What it takes to be approved

Read one account of what it's like to use our new approvals process.

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Please note that we have appointed The Quality Assurance Agency (QAA) as our new education quality assurance service provider. Their contract is scheduled to start on 1 September 2024. We are in the process of planning transition arrangements between our outgoing provider, Mott MacDonald, and the QAA and will update these webpages in due course. Read more here

We've been delivering pre-registration nursing and midwifery programmes at Eden University in Bristol* for 15 years.

We're currently delivering our nursing and midwifery programmes in line with our pre-2018 standards and now we're going through the process of gaining approval for our programmes under the new NMC standards.

These include:

In 2017, we also began delivering a pre-registration nursing associate programme as a Health Education England (HEE) test site.

*This is a fictional scenario.


Step 1

Learning about the NMC’s new approach to quality assurance

The QA Framework sets out the NMC’s strategy for quality assurance and gives a helpful overview of the four-stage approval process, which they refer to as the Gateways. The QA framework explains how each of the set of standards we needed to comply with, would be assessed.

We work closely with our practice learning partners so we found it really useful to share the framework with them too.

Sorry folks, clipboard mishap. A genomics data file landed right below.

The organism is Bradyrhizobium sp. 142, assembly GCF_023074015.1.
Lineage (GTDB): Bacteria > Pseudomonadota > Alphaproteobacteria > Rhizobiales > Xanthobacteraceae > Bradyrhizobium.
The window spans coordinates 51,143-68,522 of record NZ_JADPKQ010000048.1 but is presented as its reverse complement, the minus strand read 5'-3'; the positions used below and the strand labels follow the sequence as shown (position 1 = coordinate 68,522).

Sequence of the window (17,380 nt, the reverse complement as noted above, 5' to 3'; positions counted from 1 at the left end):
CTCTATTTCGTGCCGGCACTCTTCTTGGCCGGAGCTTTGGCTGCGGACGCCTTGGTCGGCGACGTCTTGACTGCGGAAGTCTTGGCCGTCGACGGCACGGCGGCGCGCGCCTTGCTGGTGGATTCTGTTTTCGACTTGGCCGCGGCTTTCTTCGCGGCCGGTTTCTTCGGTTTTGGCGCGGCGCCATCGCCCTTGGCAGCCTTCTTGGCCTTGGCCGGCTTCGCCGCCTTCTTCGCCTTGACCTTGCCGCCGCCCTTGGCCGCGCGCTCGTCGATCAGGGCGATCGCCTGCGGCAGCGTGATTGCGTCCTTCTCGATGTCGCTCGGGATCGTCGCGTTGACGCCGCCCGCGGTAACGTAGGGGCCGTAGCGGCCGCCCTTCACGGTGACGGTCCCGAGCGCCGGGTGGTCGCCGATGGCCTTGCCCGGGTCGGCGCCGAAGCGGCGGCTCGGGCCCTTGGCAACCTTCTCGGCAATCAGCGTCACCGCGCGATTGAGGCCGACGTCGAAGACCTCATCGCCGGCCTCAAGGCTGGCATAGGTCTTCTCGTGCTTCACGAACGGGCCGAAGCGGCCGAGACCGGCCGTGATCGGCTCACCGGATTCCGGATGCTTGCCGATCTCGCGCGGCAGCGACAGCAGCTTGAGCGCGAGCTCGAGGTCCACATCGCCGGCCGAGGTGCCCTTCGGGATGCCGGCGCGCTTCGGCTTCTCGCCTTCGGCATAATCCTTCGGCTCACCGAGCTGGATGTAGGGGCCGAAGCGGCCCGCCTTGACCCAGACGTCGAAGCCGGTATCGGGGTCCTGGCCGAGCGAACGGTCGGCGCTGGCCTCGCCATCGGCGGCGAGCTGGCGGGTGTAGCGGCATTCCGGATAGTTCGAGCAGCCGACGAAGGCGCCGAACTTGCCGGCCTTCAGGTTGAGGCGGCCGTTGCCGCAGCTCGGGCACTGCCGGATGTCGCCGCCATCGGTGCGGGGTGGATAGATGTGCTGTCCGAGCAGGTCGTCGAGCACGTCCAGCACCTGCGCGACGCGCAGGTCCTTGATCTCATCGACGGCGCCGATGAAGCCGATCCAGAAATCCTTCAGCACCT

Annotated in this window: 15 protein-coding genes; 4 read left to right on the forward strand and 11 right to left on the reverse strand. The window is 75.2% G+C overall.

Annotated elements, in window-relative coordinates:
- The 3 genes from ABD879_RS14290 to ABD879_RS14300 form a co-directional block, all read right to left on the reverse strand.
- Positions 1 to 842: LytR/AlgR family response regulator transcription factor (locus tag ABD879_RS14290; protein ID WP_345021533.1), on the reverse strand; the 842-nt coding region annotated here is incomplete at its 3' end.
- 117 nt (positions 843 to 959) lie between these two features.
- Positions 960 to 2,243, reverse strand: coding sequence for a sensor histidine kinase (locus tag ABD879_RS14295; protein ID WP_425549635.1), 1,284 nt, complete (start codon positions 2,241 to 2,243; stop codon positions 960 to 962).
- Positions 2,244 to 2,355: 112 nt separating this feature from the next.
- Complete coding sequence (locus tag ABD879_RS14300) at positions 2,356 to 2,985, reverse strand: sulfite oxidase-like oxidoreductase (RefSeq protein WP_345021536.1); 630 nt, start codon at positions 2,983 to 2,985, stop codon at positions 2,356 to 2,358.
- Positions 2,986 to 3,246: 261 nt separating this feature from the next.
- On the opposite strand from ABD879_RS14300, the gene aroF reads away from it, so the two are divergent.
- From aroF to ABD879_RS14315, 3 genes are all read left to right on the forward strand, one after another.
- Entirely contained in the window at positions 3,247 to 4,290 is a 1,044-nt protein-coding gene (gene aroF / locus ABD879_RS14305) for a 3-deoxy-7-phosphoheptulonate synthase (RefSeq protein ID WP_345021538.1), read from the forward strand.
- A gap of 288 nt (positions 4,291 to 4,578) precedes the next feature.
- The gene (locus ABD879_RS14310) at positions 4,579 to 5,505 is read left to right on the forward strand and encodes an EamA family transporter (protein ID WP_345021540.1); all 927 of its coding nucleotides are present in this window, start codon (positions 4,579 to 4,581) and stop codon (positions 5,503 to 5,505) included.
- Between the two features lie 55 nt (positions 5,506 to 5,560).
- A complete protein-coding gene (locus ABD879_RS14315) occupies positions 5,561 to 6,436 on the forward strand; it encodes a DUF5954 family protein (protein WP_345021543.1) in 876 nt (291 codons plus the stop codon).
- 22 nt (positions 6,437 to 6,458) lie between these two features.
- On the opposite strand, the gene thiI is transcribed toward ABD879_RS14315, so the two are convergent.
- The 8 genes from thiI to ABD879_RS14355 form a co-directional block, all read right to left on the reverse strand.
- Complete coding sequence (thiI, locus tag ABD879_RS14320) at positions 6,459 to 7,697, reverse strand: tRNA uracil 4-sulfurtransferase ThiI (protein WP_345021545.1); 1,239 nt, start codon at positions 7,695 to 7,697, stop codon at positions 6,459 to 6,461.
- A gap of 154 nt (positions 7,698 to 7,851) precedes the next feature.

What’s good about the Gateway approach?

It’s less cumbersome.

The same Standards framework which are assessed in Gateway 1 and the Standards for student supervision and assessment (Gateway 2) apply to all the programmes -  nursing, midwifery and nursing associate - that we are going to run, which means we only need to submit evidence once.

It also takes the worry out of wondering if we’re going wrong since you can’t run any programme under the new standards, until you have successfully passed through each of the four Gateways and received written confirmation of approval from the NMC.

We learned the NMC works with a company called Mott MacDonald, who manage the entire approvals process, organise the visits and are a helpful point of contact for guidance.

The value of the QA handbook 

We also read the QA handbook, and found out:

  • what we would have to submit at each step or Gateway
  • how to use the mapping tool
  • what the quality assurance visitor will do
  • what the NMC will do.

The QA handbook outlines the timelines for each of the stages. 

Step 2

Agreeing our approach and timing 

We met with colleagues across the departments who manage the nursing, midwifery and nursing associate programmes, as well as our practice learning partners, service users and carers, to plan when we would want to seek approval for our programmes under the new standards.

Nursing programme

We wanted this programme to start in September 2019, which meant we needed to submit all our documentation for Gateway 1 by 31 December 2018.

Midwifery programme

Colleagues running our midwifery programme can’t yet transition onto the new programme standards for midwifery as these are currently being developed by the NMC for launch in January 2020. However, we decided that we wanted to transfer our current midwifery programme onto the new standards of supervision and assessment early.